Funny, frank, and visceral; an unconventional consideration of bulimia.



Diagnosed with bulimia at 15, Keller recalls her journey through rehab in this triumphant debut memoir.

During her sophomore year in 2007, Keller, who grew up in Philadelphia, was invited into the school nurse’s office along with her father to be told that she must attend the Redford Center for Eating Disorders. Her father burst into tears, declaring that he had failed as a parent, and Keller felt that she had “failed as a child.” Keller briefly describes her struggles with her weight in elementary school; she was 200 pounds and constantly bullied. By fifth grade, she learned “that being fat is a bad thing” and started crash dieting. By 15, she was hospitalized on account of her declining health—a direct result of her eating disorder. Soon after, she was ordered by the state to receive “mandatory inpatient treatment.” Keller’s illness is personified as “ED,” whom she envisages as “an attractive GQ business man [sic], complete with a strong jaw and expensive suit.” ED looks on disparagingly when she eats and congratulates her when she makes herself vomit. Keller’s memoir charts her stay and progress at rehab, where she was treated for bulimia nervosa, major depressive disorder, and social anxiety disorder. It also details her camaraderie with other inpatients as they devise ways to defy the strict rehabilitation regime, like wedging open the automatically locking toilet door with a pencil so that it could be used without supervision and secretly gifting one another laxatives. In her introduction, Keller writes: “I have read approximately 1.5 fuck-tons of memoirs that discuss mental illness and/or an eating disorder. They are all so gloomy. My story isn’t sad.” This isn’t strictly true. Keller’s description of a “gray, skeletal girl,” similar to a “victim from those Holocaust movies,” whom she wheeled through the facility is deeply sad and unnerving: “I was fixated on her wrist and collar bones. They were so tiny, so frail, like those of an elderly person. They were perfect.” However, her approach is by no means gloomy; she adopts an assertive, confrontational tone from the get-go: “It’s a funny word, isn’t it? Re-hab. It’s a dirty word. One that cannot be spoken above a whisper.” Referring to a fellow inpatient as “the corpse” and a pair of anorexic twin sisters as the “Addams Twins” may be interpreted by some readers as flippant. Others will understand this dark humor as the fortifying quality that allows the author to complete the program successfully. The memoir takes an unforeseen twist in the final chapters, in which Keller describes her post-rehab life working as a fashion model in New York. She say, “it was the skinniest I had ever been,” which raises momentary concerns as to whether this will be a success story; yet her exposure and ultimate dismissal of casting directors and bookers within the industry who castigate models for being overweight proves both enlightening and empowering.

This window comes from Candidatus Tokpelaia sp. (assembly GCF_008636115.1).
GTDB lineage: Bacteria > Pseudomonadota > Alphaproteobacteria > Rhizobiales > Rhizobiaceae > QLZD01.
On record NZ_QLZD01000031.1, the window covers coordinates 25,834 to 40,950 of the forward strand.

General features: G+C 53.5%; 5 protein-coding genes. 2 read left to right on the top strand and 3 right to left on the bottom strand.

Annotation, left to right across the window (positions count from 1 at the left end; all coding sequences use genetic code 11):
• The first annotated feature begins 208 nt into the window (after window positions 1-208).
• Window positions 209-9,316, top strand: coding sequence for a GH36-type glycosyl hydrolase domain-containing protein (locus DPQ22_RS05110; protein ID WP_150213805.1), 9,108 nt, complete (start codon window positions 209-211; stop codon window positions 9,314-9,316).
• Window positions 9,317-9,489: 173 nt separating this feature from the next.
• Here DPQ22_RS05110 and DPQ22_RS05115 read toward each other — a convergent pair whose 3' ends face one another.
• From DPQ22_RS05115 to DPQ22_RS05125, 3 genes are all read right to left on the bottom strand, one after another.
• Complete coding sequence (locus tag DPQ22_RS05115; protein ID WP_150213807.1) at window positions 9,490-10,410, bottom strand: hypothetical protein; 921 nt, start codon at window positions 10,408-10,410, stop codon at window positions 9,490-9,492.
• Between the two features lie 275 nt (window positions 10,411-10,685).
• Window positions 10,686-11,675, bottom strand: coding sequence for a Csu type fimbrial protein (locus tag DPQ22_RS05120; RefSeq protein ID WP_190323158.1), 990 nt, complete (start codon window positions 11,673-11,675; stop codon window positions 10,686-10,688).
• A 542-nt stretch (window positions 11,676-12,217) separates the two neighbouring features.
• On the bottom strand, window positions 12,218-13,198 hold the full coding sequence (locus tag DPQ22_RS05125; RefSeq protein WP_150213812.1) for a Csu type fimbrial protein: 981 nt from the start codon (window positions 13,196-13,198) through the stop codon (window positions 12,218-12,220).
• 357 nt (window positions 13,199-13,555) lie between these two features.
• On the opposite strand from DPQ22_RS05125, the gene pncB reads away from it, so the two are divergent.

Funny, frank, and visceral; an unconventional consideration of bulimia.

Pub Date: June 28, 2018

ISBN: 978-1-983294-94-5

Page Count: 260

Publisher: Self

Review Posted Online: Oct. 31, 2019